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NOSTALGIA: Thank God I was a country boy, Part 3

CLARIN, Misamis Occidental (MindaNews)- Jungle Warfare. Our rice was meant to grow on wet paddies, but the seedlings had to be sown on dry ground. For us who were kids then, sowing time means war and that made it very exciting. The best site for a seed-bed is a forested area located at the river-bank. It is a territory guarded by small ferocious winged creatures – bees and hornets – our worthy adversaries.

Normally it would take only a couple of hours for older folks to annihilate the airborne antagonists with smoke and fire. But, wanting to see more action, we, kids would intentionally prolong the battle by using silly weapons like home-made bows and arrows, slingshots and bamboo spears.

We would tear their nests and hives into shreds just to make them furious. The ensuing counter attack by the enraged stingers would test our skills in evasive maneuvers and speed in running. We learned by experience that jumping into the water is a stupid tactic. The bees will just hover and wait. They know you will soon surface for air, and then you will be at their mercy. A rookie who falls into this predicament has only two choices, get stung or get drowned.

Unwary people and innocent animals caught in the warpath were not spared by their blind rage. Women doing laundry, firewood gatherers, even cows and buffaloes nibbling nearby must join in the running extravaganza to escape the swarm’s stinging frenzy.

The attack and counter attack would go on for a whole day. At night when the bees go home to roost, we would launch the smoldering assault that would end the resistance for good. Thousands if not millions of dead and dying insects would litter the ground for the birds to feast on.

Of course, the victorious marauders also suffered casualties. Those who were stung on the face would look like aliens from another planet. Those who stumbled and sprained their ankles hobbled like decrepit old folks. Some got black eyes, swollen lips or protruding bumps on the forehead after colliding on trees while running blind (eyes closed – to protect them from the sting). These hapless fellows cannot expect sympathy from their comrades; instead they become the laughing stock and objects of mockery for days.

The minute defenders may have retreated but the war is not yet over. After the air warfare here comes the ground warfare – preparing the seed plot. Clearing the spot is not easy. Weeds and shrubs are armed with sharp blades, thorns and poisonous sap. Besides, the thick undergrowth harbors crawling stingers ; large centipedes, spiders, several species of fire ants and worse of all … cobras and mambas. We brought hunting dogs to sniff and drive the snakes away while free range chickens take care of the crawlers.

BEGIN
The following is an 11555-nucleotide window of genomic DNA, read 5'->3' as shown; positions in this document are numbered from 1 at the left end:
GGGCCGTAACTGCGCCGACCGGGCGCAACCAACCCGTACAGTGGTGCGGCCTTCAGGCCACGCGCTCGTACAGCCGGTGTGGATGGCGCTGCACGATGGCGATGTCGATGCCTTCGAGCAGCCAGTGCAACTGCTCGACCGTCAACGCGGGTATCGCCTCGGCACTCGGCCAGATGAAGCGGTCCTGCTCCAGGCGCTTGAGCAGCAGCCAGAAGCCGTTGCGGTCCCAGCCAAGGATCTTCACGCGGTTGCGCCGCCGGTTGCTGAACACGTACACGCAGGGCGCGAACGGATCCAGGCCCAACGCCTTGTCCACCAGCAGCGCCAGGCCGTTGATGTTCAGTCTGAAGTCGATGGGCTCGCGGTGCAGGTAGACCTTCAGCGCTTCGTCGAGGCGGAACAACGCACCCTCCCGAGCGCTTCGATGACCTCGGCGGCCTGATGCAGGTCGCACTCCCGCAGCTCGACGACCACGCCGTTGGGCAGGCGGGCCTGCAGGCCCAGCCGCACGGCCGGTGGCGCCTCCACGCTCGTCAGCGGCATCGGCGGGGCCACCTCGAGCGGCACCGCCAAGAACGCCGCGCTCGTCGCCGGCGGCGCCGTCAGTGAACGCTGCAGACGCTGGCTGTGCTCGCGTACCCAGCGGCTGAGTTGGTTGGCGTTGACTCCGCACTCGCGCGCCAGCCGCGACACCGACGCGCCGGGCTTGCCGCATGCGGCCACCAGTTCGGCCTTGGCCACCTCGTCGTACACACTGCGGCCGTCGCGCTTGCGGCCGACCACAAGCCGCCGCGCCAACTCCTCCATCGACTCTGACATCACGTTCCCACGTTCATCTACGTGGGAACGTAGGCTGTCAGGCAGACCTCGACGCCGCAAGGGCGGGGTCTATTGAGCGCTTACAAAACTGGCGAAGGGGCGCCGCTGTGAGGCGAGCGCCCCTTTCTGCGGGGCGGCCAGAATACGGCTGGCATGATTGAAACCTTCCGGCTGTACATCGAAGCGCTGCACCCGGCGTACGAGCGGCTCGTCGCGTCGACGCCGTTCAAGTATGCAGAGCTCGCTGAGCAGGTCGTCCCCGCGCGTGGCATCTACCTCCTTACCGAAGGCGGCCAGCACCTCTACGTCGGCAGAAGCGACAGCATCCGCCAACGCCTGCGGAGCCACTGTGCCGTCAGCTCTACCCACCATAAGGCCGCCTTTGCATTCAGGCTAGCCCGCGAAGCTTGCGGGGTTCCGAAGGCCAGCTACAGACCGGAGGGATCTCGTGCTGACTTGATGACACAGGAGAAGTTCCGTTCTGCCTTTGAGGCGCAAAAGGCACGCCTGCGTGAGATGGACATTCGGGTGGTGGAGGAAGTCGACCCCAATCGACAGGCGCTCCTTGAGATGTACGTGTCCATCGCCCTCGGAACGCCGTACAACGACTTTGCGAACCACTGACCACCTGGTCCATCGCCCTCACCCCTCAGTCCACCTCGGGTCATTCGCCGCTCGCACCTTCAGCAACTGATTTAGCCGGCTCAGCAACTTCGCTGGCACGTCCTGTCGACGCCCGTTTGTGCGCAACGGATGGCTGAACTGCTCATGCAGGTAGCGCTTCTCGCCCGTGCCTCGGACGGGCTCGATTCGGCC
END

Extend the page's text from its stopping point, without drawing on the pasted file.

A band of brothers

During my boyhood days, commercial rice production was unheard of. The rice we produced was mainly for family consumption. Anyway, in the absence of cash, “Palay” (unhusked rice) could be used as means of exchange for meat, fish, and clothes. Parents engaged in other occupations to earn income for other family needs. My own father was a policeman who later became a mere security guard but earning better wage than his former job.

At an age when there were more farms than farmers, population control was not yet a “do or die” issue. Abortion was unthinkable and there were no unwanted children. The more children in the family, the better, since more hands are needed in a labor intensive rice farming.

There were large tracts of land lying idle. A family who wanted to increase its landholdings may do so without much ado. Other folks who already got tired of farming would readily swap a hectare of fine agricultural land for a “talamuno nga hinuktan” (winner fighting cock), or a “Paliuntod (homemade shotgun). Nowadays, as farming becomes so commercialized, people may kill each other over a few inches of encroachment on the boundary.

I was the eldest of six boys born in a row. The two sisters born after us were too young to join the band. Papa was glad because with so many farmhands, his work was made easier. Mama on the other hand was mad because with so many babies to nurse, mouths to fed, laundries to wash and scoundrels to scold, she could hardly take a breath.
I and my younger brothers were inseparable. We were playmates and workmates. We had cousins from broken homes that also joined our band. Being the eldest, I was the commander. Since Papa would come home only on weekends, the care of our rice farm was left almost entirely to me and my siblings.

Mission: protect the seed plot

While Papa prepares the seeds, we would fortify the seed-plot against more and bigger nuisances – stray animals. We would erect a fence around the clearing to keep them at bay. The enclosure’s entrance is a simple labyrinth but an enigma to buffaloes, cows and goats which they could not solve, hence, they could not enter.